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19/122 A cross sectional study and modelled evaluation of the performance of bowel cancer screening in England

 

Contents

Introduction

The aim of the HTA Programme is to ensure that high quality research information on the effectiveness, costs and broader impact of health technology is produced in the most efficient way for those who use, manage, provide care in or develop policy for the NHS. Topics for research are identified and prioritised to meet the needs of the NHS. Health technology assessment forms a substantial portfolio of work within the National Institute for Health Research and each year about fifty new studies are commissioned to help answer questions of direct importance to the NHS. The studies include both primary research and evidence synthesis.

Research Question:

What is the diagnostic performance of the faecal immunochemical test (FIT) used for screening at a threshold of 20 µg/g?  What is the combined diagnostic performance of FIT and bowel scope (BS) and how does the choice of FIT threshold affect the clinical and cost-effectiveness of the Bowel Scope Screening Programme (BSSP)?

  1. Interventions: Screening by FIT test with a threshold of 20 µg/g; BS screening by flexible sigmoidoscopy.
  2. Patient group:  People invited for bowel scope screening at age 55. 
  3. Setting:  NHS BSSP in England.
  4. Comparator: Colonoscopy.
  5. Study design: A cross sectional study to investigate i) the characteristics of the FIT at thresholds of 20 µg/g and above, and ii) the relative/ combined efficacy of BS and FIT at  thresholds of 20 µg/g and above. All participants should be offered a FIT test in advance of attending for their BS appointment. The person undertaking the BS should be unaware of the FIT test result.
    All participants testing positive for either test should undergo colonoscopy as per NHS Bowel Cancer Screening Programme (BCSP) protocols. Proposals should specify when the FIT result will be revealed to participants who do not attend for their BS appointment.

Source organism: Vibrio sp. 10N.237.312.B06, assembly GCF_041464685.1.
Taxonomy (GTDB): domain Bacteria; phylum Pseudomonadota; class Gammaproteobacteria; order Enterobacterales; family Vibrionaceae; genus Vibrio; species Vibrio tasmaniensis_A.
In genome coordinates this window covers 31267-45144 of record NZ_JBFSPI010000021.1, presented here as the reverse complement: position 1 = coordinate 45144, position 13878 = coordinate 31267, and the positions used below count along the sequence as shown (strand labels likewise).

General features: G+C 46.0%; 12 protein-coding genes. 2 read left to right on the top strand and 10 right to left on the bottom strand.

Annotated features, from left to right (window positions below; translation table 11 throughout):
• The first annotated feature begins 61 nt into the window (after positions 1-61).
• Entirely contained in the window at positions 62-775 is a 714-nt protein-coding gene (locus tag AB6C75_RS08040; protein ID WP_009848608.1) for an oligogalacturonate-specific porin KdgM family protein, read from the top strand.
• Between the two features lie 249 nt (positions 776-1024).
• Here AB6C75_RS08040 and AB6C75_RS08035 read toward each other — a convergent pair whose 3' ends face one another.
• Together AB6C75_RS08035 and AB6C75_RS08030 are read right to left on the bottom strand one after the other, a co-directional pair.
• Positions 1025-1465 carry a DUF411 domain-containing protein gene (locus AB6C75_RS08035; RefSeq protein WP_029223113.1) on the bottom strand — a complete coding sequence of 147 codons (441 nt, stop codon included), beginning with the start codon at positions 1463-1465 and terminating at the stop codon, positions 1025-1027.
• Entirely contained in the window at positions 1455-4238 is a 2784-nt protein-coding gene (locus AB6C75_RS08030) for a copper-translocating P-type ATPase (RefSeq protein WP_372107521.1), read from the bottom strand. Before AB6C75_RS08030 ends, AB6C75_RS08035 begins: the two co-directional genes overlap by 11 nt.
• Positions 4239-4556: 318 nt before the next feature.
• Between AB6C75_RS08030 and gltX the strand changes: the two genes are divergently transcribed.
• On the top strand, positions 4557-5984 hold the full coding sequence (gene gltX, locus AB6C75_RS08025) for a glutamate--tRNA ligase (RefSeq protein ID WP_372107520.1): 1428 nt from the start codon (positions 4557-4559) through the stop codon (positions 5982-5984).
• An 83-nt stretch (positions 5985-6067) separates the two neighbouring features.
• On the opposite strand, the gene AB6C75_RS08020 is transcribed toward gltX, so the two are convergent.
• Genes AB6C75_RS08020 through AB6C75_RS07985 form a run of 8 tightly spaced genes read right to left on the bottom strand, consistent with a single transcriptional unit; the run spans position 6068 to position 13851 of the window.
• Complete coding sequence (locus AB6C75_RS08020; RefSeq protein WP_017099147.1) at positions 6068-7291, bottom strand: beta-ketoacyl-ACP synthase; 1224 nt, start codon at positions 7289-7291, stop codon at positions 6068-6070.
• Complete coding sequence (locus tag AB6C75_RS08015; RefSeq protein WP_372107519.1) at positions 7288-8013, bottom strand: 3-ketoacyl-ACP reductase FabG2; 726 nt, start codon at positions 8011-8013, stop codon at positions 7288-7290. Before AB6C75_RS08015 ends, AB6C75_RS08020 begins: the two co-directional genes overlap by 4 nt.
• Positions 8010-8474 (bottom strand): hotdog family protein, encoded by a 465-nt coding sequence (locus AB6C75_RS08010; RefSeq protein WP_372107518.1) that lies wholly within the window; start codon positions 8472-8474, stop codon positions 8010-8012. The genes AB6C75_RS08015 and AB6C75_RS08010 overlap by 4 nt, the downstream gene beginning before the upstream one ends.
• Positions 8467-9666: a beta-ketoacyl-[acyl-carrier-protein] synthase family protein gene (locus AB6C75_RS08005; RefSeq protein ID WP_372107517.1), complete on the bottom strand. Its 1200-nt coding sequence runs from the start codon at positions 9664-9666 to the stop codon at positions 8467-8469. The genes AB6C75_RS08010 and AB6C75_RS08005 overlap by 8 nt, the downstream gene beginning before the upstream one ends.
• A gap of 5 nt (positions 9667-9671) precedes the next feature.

The data should be modelled to generate more precise estimates of the efficacy of combination screening strategies for biannual FIT screening when BS is delivered only once, at the age of 55 as currently and if delivered at age 60 instead.
  6. Important outcomes: Characteristics and comparison of FIT test performance* at different thresholds and with BS; modelled performance of biannual FIT screening at different thresholds when combined with a single BS delivered only once at age 55 or age 60.
    Other outcomes: Cost-effectiveness of different screening strategies; FIT threshold at which the BSSP becomes cost-ineffective; detection rates of colorectal cancers and of high and low risk adenomas, recorded by location; uptake of the BS and the FIT tests; an assessment of requirements for flexible sigmoidoscopy and colonoscopy at different FIT thresholds.
  7. Minimum duration of follow-up:  Follow-up to completion of colonoscopy when either one or both of the screening tests is positive.
    Longer-term follow-up: Researchers should consider obtaining consent from participants to allow further follow up through efficient means (such as routine data) as part of a separately funded study and for use of data for future research, e.g. individualised risk -based approaches to screening.

* Test performance, e.g.  by detection rates for cancer and for high and low risk adenomas etc. 


Rationale: